An extended and detailed sketch of the native pastoral life of the pampas would be out of place in the present article. If it were otherwise, and were such a sketch faithfully drawn, it would seriously shock the feelings. of those Who know pastoral life only from romancing books of travel or poetic descriptions. Poets, of all living men—aye, even more than successful politicians or popular preachers—need a very wide margin. The writer knows not that he has ever been able to conceive so clear an idea of the exquisite taste and fertile ingenuity, the illimitable skill and exhaustless invention of the human soul, as when reading descriptions of pastoral life in poetic numbers or romantic prose. It is no matter of wonder that the faculties which first made pastoral life a thing of beauty afterwards invented the telescope, the quadrant, the printing press, the steamboat, the rail car, and the magnetic wire. It may be a misfortune to be destitute of that wonderful faculty which can clothe with beauty the meanest clod. But it is as surely an inestimable blessing to be endowed with that plain common sense which paints the world and men, if it may be said to paint anything, just as they live and move. And the writer would respectfully inquire of any brother of the fraternities of romantic travellers and pastoral poets; whether fleas do not abound in pastoral countries, and whether pastoral maidens were found in Swiss hats, buff skirts, kid shoes, streaming ribbons, crook in hand, seated on a flowery bank, while gentle streams went murmuring at their feet; or, half naked and besmeared with filth, they sat on the shady side of a leaking, smoky, and dirty cabin, busily employed at plucking the vermin ‘out of each other’s long, greasy, tangled hair?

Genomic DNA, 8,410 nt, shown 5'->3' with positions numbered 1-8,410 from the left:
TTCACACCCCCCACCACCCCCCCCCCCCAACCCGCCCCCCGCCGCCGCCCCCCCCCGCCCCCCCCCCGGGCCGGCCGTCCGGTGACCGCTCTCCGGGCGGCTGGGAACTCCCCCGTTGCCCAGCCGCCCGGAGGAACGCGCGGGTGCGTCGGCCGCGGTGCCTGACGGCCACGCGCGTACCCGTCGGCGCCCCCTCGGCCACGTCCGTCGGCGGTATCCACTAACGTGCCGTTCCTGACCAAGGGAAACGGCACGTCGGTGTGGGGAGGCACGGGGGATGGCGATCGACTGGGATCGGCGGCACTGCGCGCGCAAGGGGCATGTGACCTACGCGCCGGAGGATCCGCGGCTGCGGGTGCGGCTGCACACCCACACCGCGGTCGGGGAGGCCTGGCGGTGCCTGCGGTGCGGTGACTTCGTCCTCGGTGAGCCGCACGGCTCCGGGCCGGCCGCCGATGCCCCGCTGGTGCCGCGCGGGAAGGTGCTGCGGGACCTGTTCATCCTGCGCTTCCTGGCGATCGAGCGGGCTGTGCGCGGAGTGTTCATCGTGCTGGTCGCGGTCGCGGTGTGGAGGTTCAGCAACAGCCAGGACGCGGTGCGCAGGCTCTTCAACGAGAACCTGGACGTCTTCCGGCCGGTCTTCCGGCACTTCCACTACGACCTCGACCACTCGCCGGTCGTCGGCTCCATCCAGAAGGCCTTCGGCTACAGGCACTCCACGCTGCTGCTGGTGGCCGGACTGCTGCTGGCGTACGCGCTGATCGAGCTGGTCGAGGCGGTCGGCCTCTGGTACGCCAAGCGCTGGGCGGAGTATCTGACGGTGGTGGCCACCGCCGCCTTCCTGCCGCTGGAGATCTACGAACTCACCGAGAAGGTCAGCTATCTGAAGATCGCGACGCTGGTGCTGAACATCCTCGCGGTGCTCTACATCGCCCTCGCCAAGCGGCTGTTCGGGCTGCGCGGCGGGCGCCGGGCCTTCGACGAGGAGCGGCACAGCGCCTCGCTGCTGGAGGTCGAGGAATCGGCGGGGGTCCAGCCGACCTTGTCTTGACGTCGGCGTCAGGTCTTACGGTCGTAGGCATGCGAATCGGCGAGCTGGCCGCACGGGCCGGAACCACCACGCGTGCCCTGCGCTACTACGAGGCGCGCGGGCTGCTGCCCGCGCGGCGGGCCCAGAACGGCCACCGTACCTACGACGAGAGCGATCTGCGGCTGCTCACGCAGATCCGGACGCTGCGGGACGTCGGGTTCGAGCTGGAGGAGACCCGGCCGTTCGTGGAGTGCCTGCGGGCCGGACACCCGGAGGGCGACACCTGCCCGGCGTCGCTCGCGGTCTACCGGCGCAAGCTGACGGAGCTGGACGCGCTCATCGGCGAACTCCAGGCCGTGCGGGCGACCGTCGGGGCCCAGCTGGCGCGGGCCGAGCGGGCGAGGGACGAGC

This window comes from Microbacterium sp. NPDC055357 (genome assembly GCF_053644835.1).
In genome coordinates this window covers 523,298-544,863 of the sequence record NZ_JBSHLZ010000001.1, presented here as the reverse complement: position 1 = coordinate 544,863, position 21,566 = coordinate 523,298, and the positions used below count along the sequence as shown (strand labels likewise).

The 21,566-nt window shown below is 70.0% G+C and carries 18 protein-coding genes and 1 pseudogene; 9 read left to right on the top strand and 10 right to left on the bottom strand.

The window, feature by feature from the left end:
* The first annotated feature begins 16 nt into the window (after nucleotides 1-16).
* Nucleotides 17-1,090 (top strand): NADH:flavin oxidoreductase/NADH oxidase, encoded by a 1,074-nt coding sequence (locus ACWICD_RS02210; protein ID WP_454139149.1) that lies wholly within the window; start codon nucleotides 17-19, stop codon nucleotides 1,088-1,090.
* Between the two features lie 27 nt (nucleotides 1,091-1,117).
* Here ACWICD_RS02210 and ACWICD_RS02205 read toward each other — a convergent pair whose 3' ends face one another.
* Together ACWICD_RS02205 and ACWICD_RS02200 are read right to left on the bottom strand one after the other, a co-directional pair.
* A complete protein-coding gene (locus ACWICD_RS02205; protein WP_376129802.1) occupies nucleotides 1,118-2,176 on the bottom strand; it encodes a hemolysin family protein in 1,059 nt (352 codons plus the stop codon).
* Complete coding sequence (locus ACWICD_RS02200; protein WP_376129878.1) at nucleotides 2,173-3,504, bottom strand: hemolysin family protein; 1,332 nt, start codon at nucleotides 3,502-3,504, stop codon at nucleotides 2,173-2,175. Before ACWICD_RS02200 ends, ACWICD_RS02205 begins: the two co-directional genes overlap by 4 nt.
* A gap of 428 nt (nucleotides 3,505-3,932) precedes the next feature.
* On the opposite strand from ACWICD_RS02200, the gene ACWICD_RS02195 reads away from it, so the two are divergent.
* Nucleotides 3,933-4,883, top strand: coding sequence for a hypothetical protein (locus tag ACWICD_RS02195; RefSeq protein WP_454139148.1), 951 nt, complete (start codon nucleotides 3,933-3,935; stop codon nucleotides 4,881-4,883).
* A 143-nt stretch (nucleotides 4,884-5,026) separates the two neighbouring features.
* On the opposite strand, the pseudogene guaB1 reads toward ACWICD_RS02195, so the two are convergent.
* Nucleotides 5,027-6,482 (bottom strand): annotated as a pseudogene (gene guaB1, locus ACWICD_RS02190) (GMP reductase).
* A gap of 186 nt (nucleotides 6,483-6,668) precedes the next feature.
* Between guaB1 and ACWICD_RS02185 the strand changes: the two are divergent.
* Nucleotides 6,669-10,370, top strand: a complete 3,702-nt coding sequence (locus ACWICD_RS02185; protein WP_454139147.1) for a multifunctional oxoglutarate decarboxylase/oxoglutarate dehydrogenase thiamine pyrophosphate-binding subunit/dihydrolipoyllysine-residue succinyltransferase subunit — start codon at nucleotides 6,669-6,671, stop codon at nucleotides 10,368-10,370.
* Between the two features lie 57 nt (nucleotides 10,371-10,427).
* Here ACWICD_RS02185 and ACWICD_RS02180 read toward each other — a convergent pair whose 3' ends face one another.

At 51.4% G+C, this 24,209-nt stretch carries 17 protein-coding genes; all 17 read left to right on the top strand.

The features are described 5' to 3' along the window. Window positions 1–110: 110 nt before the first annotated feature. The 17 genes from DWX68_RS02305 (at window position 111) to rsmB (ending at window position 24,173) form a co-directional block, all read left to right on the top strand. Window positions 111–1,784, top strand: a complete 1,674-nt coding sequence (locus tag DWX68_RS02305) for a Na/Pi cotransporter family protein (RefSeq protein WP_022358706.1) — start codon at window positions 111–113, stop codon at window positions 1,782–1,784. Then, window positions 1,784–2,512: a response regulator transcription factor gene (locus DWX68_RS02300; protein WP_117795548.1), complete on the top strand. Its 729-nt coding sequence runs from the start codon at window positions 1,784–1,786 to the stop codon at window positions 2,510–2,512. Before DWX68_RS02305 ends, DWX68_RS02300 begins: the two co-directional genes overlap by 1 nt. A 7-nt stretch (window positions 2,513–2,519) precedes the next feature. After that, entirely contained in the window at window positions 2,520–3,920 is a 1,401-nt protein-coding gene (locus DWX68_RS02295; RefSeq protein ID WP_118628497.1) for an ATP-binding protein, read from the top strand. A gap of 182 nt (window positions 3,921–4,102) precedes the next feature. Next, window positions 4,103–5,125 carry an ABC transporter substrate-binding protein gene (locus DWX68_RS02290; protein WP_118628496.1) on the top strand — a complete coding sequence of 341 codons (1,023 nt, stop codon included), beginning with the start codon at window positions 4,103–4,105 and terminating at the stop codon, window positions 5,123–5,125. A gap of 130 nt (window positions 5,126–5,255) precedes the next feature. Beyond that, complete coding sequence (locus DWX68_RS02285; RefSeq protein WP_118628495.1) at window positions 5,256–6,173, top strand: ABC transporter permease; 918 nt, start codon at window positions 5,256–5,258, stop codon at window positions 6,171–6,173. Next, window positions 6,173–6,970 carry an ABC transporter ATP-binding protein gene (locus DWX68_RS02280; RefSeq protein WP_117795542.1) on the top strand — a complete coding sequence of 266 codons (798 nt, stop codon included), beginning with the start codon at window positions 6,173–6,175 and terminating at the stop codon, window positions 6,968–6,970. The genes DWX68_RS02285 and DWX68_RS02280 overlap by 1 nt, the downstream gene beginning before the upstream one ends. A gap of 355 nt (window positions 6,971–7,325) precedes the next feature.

The religion of the pampas is, in the native mind, a thing of vague, superstitious tradition. In the remote districts the population is so sparse and so widely scattered that it would be difficult to provide church accommodation in localities that would insure attendance. The souls that live thus secluded from the great highways of southern life are but little cared for, and are consequently acquainted only with the most simple rudiments of the national faith and worship. The cross as a symbol, the evening hymn to the Virgin, the brief prayer for protection and blessing to the patron saint, form the principal marks of distinction between the religious customs of these Christians, these mixed descendants of the Spanish conquerors, and those of their Indian neighbors of the Grand Chaco and the Patagonian wilds. Their moral habits are simply what might be expected from their rude condition and non-intercourse with classes whose education produces a better example. Far out in the plains marriage is the exception, and polygamy prevails without disgrace or even censure from the lips of either sex. It is, in brief, a state of society in which are to be found many of the vices of civilization, and but few of its virtues.